CONYERS -- The Rockdale County Sheriff's Office and Conyers Police Department took steps last week to ensure that local stores are in compliance with an emergency ruling classifying newly discovered compounds of synthetic cannabinoids as Schedule I substances under the Georgia Controlled Substances Act.
Investigators and officers from the two departments visited every convenience store and novelty shop in Rockdale County Thursday to make sure that they were not selling products believed to be synthetic cannabinoids, also known as synthetic marijuana, according to a release from the RCSO. Only one store had items seized under the authority of the emergency ruling, but each store was made aware of the dangers that synthetic cannabinoids pose to the public.
"I am thankful for the cooperation of each store in this matter and pleased with the results," said Rockdale Sheriff Jeff Wigington.
The Georgia Bureau of Investigation announced last week that the Georgia State Board of Pharmacy had adopted an emergency rule regarding the newly discovered compounds of synthetic pot.
"The Georgia Bureau of Investigation has determined that synthetic cannabinoids are now appearing throughout Georgia at an increased level," according to John Bankhead, spokesman for the GBI. "Documented Poison Center reports show that users of synthetic cannabinoids can experience symptoms that include, but are not limited to, the following: altered mental status, lethargy, short-term coma, seizures and psychosis."
In all, 43 packages of two different types of products labeled as hybrid smoking herbs were seized in Rockdale, according to the RCSO. One type retailed for $30 and the other type for $40, with instructions on how to smoke it. A sample of each will be sent to the GBI Division of Forensic Sciences for testing to determine if these products contain currently banned synthetic cannabinoid ingredients or to identify new ingredients that will be brought to the attention of the next Georgia General Assembly session. If the seized products do not fall under existing or new synthetic cannabinoid classifications, they will be returned to the store, according to the RCSO.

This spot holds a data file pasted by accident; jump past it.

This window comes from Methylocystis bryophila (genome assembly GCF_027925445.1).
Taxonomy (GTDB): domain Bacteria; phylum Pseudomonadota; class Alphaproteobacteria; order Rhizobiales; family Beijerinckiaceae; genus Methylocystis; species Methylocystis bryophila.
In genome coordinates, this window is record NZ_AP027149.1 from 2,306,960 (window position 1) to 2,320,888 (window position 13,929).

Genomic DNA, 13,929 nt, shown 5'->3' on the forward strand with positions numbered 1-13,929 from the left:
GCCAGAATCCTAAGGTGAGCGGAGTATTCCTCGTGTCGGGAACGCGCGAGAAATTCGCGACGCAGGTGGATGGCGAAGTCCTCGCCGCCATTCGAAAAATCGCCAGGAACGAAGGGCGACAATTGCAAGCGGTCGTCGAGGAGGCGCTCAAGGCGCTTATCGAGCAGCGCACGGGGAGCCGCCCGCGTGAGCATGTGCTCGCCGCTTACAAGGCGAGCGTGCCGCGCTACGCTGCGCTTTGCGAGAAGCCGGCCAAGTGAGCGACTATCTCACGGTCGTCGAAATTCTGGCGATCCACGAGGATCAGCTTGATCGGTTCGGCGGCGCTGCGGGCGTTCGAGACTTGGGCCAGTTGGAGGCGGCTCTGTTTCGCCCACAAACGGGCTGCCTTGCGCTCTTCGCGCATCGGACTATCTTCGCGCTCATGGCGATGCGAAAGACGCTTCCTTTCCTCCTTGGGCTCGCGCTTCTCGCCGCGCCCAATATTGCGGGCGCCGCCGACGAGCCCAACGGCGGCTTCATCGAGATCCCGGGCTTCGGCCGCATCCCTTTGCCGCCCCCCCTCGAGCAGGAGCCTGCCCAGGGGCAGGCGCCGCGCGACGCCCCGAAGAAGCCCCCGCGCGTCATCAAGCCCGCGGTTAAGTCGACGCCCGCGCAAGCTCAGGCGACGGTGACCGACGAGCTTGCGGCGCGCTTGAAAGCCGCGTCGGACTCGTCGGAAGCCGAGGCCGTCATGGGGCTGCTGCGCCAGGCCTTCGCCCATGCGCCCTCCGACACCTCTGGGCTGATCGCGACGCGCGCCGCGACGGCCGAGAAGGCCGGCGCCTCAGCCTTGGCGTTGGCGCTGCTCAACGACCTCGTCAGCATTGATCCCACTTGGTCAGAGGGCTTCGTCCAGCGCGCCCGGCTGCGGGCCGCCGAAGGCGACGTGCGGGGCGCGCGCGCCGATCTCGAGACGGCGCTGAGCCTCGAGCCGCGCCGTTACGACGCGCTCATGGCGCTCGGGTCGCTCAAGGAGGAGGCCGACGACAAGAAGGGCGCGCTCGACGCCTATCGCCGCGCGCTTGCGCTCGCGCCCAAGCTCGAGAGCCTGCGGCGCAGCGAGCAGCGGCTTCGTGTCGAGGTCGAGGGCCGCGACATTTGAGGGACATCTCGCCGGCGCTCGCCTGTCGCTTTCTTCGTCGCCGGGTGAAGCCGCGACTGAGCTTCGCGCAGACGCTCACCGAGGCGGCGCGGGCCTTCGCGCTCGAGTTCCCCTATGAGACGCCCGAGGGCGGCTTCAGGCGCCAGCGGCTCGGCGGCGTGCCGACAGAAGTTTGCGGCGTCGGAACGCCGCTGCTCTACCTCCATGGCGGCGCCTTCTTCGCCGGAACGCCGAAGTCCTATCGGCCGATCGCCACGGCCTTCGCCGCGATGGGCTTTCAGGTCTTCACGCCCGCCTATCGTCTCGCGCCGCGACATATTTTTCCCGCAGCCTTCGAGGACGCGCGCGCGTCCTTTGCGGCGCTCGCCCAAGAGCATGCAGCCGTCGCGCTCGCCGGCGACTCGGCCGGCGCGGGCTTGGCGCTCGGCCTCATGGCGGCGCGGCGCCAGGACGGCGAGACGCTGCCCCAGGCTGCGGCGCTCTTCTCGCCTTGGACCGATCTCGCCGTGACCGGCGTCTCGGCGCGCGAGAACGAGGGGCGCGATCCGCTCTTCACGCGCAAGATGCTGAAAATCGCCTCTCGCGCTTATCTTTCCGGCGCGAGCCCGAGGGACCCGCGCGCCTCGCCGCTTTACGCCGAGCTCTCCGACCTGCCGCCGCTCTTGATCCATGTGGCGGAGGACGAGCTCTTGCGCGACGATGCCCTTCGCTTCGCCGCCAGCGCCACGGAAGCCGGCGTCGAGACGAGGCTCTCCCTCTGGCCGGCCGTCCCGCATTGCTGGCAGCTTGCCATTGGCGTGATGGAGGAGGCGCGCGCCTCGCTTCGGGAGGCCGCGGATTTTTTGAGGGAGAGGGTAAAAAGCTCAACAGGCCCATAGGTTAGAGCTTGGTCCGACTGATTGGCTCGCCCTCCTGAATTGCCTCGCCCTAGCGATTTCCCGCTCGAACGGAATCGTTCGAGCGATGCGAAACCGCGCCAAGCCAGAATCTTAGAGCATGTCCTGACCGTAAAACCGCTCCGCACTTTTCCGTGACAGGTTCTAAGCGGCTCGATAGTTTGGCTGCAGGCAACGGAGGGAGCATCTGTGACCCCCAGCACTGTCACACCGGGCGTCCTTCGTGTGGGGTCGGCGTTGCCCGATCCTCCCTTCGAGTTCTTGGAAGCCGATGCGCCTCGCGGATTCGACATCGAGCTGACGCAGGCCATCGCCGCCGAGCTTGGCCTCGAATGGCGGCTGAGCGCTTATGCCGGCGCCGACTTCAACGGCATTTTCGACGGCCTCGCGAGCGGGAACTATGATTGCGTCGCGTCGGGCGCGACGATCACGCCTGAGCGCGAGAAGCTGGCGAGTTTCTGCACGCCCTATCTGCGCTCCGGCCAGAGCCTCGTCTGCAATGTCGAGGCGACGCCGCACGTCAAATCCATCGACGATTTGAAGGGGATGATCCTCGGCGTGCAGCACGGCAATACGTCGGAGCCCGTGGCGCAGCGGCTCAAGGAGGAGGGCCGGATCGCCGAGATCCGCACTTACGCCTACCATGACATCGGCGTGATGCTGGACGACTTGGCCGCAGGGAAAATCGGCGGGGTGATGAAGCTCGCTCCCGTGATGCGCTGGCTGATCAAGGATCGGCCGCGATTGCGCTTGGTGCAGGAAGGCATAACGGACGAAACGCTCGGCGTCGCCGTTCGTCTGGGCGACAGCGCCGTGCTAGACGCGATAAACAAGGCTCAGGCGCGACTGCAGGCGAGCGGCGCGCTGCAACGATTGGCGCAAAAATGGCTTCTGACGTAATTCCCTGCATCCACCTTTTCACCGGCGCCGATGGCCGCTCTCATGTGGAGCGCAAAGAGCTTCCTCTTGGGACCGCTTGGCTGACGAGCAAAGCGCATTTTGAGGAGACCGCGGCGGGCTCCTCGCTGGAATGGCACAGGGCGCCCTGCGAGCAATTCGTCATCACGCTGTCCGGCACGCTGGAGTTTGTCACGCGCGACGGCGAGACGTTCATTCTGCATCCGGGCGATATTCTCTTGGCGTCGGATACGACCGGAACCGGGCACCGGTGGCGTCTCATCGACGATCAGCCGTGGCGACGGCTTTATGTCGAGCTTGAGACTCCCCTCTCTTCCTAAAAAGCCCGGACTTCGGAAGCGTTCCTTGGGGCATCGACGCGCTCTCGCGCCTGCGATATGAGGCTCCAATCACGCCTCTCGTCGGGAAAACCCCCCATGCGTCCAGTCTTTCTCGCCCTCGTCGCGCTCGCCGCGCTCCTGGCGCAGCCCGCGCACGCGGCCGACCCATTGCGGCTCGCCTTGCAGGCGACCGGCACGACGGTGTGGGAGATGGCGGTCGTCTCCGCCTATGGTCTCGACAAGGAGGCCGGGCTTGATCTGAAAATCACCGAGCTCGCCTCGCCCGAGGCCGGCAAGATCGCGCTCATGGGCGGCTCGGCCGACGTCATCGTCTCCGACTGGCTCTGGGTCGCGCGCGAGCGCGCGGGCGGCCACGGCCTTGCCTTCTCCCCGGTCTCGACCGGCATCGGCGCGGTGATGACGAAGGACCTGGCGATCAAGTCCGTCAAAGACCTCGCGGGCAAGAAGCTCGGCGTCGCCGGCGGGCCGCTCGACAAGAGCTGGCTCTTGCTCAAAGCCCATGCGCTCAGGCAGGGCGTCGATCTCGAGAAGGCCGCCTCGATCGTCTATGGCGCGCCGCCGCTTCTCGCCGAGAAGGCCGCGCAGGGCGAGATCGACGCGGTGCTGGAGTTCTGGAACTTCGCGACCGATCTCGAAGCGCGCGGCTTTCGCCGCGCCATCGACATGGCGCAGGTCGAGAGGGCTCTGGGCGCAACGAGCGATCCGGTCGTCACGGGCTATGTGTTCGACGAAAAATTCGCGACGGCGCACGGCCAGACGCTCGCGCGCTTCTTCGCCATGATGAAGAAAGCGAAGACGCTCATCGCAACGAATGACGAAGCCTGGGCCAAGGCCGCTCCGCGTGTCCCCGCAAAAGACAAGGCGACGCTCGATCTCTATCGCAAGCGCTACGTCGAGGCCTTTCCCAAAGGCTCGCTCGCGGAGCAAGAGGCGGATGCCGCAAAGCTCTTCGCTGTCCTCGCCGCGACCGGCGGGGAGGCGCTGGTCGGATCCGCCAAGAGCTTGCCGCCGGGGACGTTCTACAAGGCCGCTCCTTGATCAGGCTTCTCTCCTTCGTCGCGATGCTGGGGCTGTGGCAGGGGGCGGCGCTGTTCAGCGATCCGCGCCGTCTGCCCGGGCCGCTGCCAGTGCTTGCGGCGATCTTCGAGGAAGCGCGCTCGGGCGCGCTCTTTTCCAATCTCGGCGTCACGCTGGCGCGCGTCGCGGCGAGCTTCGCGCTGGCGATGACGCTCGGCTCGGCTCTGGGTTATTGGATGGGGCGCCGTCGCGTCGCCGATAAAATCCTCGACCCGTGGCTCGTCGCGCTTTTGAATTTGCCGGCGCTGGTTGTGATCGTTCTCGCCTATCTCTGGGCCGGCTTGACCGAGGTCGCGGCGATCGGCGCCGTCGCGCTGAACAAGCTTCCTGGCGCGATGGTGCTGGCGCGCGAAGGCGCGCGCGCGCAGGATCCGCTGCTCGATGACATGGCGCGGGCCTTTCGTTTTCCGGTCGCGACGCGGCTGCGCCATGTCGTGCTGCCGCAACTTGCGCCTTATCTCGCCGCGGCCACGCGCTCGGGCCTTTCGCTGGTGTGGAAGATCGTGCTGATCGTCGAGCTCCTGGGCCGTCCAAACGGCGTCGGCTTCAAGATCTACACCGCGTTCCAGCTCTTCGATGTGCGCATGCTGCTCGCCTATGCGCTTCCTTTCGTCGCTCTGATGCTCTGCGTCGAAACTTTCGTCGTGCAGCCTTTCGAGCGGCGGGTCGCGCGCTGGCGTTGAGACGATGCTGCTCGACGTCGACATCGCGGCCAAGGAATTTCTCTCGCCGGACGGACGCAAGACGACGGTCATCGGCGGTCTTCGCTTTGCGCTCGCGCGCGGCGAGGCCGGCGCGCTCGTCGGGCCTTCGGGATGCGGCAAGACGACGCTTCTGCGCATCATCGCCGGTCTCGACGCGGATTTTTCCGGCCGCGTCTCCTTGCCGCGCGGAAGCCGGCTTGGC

During the 2010 Georgia legislative session, the Legislature banned all forms of synthetic cannabinoids as Schedule I substances in the state.
"Manufacturers altered their formulas to bypass the effectiveness of the law," Bankhead explained. "During the 2012 legislative session, the Legislature revisited this issue and passed a more inclusive law which covered all variations of the chemical compounds within the synthetic cannabinoid products. However, manufacturers have now begun changing the molecular structure of the drug altogether in order to circumvent the current law."
Bankhead said the emergency rule was adopted in order "to protect the general health, safety and welfare of the citizens of the state of Georgia."
The new rule provides law enforcement with the authority to seize the synthetic cannabinoids, but it does not provide for criminal penalties or arrest authority.
"Criminal penalties will have to come through legislation passed by the Georgia General Assembly," Bankhead said.